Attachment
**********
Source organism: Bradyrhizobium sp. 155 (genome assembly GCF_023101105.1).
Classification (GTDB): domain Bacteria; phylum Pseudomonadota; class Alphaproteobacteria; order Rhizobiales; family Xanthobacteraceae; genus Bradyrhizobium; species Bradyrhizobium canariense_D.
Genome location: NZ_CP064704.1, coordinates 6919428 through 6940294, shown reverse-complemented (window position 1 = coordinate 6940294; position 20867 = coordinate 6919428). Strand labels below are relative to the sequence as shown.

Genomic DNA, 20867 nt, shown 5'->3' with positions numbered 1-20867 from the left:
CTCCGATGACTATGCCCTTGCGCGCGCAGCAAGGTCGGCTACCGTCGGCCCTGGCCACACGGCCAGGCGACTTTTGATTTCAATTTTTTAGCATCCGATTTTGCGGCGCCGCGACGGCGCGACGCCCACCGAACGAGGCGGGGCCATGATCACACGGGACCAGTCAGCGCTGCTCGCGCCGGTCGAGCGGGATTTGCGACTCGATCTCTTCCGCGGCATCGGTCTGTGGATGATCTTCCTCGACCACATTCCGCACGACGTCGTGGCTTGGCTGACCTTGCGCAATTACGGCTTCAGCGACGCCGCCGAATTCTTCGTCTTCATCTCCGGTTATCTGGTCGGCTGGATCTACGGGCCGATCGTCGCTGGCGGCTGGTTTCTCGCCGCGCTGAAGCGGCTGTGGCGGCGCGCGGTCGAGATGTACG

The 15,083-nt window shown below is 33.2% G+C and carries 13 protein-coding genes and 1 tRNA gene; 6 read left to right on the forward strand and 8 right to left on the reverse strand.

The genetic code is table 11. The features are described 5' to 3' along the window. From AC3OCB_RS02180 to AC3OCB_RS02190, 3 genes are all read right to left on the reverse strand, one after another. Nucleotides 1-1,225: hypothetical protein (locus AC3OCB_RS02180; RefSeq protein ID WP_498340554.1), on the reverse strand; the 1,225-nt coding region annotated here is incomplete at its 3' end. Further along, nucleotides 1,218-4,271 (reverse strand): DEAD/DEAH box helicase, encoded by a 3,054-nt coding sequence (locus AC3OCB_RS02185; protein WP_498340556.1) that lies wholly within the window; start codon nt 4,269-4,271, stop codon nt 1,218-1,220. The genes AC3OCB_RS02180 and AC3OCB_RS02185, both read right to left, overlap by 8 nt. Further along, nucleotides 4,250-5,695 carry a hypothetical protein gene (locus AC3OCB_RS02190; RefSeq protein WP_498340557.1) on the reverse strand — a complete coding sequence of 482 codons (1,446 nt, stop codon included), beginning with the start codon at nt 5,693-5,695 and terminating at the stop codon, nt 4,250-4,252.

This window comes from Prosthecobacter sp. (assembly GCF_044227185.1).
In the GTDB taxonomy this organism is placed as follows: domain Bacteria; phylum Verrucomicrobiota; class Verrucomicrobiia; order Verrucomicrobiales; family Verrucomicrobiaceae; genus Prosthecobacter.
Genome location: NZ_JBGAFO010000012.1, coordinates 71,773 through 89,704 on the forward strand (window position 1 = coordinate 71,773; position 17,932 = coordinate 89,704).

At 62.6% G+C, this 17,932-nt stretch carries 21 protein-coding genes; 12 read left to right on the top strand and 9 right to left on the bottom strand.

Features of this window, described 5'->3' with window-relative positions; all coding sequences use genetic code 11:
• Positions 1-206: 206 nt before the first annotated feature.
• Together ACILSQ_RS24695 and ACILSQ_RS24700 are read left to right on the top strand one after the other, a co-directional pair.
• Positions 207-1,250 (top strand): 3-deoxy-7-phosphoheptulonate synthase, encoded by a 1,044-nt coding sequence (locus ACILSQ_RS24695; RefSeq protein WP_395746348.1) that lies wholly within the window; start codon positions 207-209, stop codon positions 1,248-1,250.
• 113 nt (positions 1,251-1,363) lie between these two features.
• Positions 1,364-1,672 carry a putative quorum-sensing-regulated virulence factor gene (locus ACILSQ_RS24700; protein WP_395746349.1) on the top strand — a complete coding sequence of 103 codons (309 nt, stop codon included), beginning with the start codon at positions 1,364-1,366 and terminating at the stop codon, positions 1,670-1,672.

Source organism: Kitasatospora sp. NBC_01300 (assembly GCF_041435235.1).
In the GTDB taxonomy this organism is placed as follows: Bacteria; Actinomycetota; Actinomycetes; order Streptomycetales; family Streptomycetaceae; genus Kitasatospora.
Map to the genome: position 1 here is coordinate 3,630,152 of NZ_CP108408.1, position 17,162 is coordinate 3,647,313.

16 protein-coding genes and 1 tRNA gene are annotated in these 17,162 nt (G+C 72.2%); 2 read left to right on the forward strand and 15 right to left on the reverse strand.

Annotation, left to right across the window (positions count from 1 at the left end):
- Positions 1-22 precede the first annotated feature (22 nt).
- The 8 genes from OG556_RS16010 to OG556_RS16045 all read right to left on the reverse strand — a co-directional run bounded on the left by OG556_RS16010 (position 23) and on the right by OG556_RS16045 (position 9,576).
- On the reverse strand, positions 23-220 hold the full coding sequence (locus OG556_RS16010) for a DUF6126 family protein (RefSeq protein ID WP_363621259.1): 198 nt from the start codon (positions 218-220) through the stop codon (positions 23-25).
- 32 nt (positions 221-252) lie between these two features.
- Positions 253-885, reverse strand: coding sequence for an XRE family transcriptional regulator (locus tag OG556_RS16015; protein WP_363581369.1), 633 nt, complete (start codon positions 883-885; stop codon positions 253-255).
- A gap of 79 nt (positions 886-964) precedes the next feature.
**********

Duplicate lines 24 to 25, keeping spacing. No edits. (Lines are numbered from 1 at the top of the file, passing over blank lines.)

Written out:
- The 8 genes from OG556_RS16010 to OG556_RS16045 all read right to left on the reverse strand — a co-directional run bounded on the left by OG556_RS16010 (position 23) and on the right by OG556_RS16045 (position 9,576).
- On the reverse strand, positions 23-220 hold the full coding sequence (locus OG556_RS16010) for a DUF6126 family protein (RefSeq protein ID WP_363621259.1): 198 nt from the start codon (positions 218-220) through the stop codon (positions 23-25).